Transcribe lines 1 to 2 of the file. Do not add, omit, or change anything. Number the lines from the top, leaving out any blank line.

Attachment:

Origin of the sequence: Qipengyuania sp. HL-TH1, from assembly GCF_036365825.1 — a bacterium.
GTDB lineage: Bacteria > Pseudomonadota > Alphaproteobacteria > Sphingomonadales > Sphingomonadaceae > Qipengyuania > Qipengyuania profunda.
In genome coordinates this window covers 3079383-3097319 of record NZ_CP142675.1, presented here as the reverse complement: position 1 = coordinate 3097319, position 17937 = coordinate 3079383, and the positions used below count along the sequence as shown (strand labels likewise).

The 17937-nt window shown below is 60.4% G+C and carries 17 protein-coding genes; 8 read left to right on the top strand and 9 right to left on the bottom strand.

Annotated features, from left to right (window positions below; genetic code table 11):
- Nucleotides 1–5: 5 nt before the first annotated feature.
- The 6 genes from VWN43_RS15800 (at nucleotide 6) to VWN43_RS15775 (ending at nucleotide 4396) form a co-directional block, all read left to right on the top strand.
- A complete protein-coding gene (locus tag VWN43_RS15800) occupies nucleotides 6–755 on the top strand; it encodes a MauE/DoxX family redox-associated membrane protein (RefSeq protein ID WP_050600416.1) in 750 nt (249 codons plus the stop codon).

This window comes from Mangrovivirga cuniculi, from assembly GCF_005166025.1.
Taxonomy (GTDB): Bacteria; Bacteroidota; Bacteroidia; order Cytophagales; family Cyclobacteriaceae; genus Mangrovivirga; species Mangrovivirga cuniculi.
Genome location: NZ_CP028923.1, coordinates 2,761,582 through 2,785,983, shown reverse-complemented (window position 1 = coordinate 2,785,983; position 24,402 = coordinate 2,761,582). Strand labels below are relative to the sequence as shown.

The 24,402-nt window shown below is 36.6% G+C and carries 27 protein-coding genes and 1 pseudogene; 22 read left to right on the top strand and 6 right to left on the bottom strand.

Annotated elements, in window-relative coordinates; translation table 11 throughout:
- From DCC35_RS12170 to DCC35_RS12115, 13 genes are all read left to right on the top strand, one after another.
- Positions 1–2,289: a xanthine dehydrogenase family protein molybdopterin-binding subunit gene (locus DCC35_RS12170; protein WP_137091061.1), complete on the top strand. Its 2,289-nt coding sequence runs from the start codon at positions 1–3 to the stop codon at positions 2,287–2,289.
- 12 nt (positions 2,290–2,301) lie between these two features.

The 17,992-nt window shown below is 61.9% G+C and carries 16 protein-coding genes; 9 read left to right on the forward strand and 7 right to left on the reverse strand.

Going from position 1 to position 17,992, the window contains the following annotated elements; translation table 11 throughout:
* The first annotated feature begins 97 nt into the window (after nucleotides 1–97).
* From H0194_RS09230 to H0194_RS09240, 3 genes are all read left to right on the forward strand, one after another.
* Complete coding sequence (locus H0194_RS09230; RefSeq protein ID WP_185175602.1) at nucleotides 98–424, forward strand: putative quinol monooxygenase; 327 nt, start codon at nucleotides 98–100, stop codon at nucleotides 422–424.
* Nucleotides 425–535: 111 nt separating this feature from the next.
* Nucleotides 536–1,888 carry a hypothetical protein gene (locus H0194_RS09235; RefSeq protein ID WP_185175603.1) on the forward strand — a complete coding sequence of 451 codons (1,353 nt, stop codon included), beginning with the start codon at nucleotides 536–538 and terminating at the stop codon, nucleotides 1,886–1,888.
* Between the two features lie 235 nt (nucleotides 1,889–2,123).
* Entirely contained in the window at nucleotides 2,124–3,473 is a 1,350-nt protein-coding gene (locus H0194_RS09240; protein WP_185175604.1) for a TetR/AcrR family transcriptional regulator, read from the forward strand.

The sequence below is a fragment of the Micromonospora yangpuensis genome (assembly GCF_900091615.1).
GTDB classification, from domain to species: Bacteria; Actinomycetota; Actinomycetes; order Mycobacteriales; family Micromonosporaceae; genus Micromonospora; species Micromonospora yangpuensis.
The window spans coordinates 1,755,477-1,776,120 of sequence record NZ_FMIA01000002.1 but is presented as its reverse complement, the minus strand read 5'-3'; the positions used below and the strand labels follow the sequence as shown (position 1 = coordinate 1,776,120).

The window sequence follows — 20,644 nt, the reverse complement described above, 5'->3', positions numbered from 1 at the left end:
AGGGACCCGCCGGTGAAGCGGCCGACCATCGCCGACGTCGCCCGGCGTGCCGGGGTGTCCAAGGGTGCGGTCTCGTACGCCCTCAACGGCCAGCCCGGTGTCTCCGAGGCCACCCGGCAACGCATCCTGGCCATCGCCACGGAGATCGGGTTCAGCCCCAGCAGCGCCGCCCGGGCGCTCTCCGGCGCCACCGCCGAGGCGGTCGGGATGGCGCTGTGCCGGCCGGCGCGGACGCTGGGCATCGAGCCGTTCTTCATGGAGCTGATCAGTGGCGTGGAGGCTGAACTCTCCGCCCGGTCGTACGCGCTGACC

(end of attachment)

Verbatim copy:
Origin of the sequence: Qipengyuania sp. HL-TH1, from assembly GCF_036365825.1 — a bacterium.
GTDB lineage: Bacteria > Pseudomonadota > Alphaproteobacteria > Sphingomonadales > Sphingomonadaceae > Qipengyuania > Qipengyuania profunda.